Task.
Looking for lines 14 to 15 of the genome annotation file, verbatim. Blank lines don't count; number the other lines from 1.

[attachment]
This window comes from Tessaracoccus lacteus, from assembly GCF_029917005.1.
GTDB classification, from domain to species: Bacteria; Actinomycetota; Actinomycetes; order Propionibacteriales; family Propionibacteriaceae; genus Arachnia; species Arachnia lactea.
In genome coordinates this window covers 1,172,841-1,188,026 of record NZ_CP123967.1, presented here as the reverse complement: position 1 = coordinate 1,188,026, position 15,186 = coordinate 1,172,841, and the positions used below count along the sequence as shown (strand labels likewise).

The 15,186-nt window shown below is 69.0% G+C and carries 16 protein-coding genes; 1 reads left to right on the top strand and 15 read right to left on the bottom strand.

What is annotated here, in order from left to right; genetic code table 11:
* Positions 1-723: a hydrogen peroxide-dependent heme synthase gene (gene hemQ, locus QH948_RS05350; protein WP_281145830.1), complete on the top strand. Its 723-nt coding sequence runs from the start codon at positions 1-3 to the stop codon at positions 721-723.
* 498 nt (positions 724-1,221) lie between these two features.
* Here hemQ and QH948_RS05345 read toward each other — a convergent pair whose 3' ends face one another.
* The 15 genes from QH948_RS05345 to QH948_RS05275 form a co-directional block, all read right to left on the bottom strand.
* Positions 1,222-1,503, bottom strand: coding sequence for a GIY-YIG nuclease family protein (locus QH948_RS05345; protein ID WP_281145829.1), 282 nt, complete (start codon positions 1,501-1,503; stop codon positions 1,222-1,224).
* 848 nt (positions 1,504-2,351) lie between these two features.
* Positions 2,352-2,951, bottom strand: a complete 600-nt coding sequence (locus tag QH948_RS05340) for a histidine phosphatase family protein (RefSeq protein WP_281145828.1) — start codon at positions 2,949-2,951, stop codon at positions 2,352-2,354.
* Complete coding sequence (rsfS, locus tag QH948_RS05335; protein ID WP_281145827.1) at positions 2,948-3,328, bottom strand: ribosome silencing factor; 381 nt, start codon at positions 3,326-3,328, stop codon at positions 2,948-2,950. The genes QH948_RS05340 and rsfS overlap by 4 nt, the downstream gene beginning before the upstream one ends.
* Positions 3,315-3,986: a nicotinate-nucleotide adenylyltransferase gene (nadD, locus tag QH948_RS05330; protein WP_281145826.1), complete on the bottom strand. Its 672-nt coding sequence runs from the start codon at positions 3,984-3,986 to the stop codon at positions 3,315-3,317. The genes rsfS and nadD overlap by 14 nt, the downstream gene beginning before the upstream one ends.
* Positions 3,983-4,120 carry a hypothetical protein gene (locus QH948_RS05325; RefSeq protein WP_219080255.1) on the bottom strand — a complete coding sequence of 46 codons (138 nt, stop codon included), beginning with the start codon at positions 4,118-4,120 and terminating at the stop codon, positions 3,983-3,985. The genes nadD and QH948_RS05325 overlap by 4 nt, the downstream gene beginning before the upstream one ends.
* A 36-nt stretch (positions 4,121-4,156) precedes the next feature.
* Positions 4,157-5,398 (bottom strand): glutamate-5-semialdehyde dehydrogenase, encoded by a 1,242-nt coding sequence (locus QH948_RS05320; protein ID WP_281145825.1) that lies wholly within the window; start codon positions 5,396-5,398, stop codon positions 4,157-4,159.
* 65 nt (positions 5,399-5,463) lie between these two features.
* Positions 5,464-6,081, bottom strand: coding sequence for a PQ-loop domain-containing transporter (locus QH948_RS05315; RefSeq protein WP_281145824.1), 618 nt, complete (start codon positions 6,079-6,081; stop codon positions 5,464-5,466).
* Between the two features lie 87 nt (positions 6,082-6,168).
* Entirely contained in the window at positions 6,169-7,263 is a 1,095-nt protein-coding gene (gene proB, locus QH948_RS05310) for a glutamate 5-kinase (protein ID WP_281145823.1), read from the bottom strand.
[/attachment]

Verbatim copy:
* Positions 3,315-3,986: a nicotinate-nucleotide adenylyltransferase gene (nadD, locus tag QH948_RS05330; protein WP_281145826.1), complete on the bottom strand. Its 672-nt coding sequence runs from the start codon at positions 3,984-3,986 to the stop codon at positions 3,315-3,317. The genes rsfS and nadD overlap by 14 nt, the downstream gene beginning before the upstream one ends.
* Positions 3,983-4,120 carry a hypothetical protein gene (locus QH948_RS05325; RefSeq protein WP_219080255.1) on the bottom strand — a complete coding sequence of 46 codons (138 nt, stop codon included), beginning with the start codon at positions 4,118-4,120 and terminating at the stop codon, positions 3,983-3,985. The genes nadD and QH948_RS05325 overlap by 4 nt, the downstream gene beginning before the upstream one ends.